What is the common fear of all athletes? You guessed it right; it’s injury. As athletes perform the most rigorous and lengthy trainings and workouts, they become more prone to accidents and injuries. One example widespread among runners and joggers is plantar fasciitis, the inflammation of the plantar fascia, a vital tissue on the heels.
This injury is more likely to happen due to excessive intense training that overstrains the plantar fascial tissue or poor structural feature of the foot. Since there is a swollen tissue that can eventually lead to frequent mild and severe heel pains, the joggers and runners are forced to modify and lessen physical activity. Usually, their general treatment includes relative rest, decreased mileage and intensity, and minimized training sessions. Given these changes in routine, some athletes think their running and training career will slow down to speed up their recovery.
No longer should they lose hope for it is their time to hit the pools! Yes, injured runners and athletes should start aquatic exercises and activities to continue their active lifestyle. Swimming and aqua jogging are the most highly recommended cardio exercises for those with heel and joint problems. They are both proven to be effective, provided that they are executed properly and regularly.
Swimming is a great alternative cardio during plantar fasciitis since it has minimal ground impact. More injured athletes choose swimming as part of their workout because aside from being fun, the whole activity is also physically and mentally beneficial.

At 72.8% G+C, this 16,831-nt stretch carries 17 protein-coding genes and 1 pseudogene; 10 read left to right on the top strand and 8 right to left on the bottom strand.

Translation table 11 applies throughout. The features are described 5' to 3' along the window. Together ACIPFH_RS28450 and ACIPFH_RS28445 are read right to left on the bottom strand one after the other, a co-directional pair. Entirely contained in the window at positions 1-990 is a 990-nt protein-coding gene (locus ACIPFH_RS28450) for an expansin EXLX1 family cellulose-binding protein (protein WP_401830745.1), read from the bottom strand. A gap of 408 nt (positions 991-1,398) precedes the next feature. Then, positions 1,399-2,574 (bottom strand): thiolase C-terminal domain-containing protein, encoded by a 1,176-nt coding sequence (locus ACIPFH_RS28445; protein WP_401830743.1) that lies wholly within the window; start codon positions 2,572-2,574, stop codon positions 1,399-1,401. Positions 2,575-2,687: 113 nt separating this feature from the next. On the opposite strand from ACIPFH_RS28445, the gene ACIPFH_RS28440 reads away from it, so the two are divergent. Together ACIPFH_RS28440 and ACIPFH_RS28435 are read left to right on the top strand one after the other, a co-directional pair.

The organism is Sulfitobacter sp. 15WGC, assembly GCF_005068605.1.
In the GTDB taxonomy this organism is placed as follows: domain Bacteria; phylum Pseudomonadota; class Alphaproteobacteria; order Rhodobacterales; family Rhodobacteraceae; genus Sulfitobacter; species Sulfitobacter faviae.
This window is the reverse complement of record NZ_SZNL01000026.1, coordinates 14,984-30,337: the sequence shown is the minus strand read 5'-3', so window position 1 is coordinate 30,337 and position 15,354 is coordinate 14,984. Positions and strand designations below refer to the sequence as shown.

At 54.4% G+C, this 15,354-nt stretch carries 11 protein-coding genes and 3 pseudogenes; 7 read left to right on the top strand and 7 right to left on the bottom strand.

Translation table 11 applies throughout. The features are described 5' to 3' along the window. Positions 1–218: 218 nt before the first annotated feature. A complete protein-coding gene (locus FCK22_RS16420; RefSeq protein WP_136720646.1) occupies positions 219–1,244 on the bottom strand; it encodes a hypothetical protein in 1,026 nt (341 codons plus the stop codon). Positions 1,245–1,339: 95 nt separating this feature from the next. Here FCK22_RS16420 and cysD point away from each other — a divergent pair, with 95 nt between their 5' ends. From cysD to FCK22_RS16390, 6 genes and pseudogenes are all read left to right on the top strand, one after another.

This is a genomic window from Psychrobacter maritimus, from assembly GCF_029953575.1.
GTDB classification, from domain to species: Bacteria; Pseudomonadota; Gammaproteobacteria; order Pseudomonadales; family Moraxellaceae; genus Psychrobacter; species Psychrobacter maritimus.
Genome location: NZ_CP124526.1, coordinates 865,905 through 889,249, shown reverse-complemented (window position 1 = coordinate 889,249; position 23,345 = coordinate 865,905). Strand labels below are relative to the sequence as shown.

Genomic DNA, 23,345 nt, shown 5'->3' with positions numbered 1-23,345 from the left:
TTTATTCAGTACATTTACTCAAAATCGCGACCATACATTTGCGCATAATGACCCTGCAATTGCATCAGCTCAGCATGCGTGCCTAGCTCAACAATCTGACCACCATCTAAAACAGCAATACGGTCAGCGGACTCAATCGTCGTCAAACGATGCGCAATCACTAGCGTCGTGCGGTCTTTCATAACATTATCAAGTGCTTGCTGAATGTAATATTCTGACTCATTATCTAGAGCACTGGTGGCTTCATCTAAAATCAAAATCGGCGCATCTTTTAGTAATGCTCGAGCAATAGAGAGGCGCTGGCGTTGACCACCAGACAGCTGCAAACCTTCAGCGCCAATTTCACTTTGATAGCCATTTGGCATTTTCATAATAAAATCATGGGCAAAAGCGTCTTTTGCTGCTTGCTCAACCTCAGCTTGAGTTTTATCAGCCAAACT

Swimming is not only known to build cardiovascular fitness, but also to increase muscle strength, improve flexibility, and stimulate efficient pumping of the heart. Being a technical sport, it needs proper execution and approach to yield the same results with other cardio exercises.
Similar to swimming, aqua jogging also works effectively as an alternative cardio during plantar fasciitis. It allows the athletes to remain fit alongside injury. From the name itself, aqua jogging is a form of deep water exercise that mimic the actual running mechanics. Like swimming, this exercise promotes zero impact since the feet do not necessarily touch the bottom of the pool floor.
Since aqua jogging is basically a running exercise, it keeps the muscles in the lower part of the body active. This makes it more advantageous in comparison to swimming. However, aqua jogging also requires deeper pools for the injured athletes to be able to run without hitting the bottom floor.
All things considered, aquatic exercises can give you a stronger and healthier body and good physique despite the injuries you’ve received. It also becomes more encouraging to train under water since pool exercises are fun! (Admit it.) The athletes should keep in mind that these exercises should be performed properly at their own paces so that they can be tools to repair damaged conditions of muscles and tissues, most importantly, the plantar fascia tissue.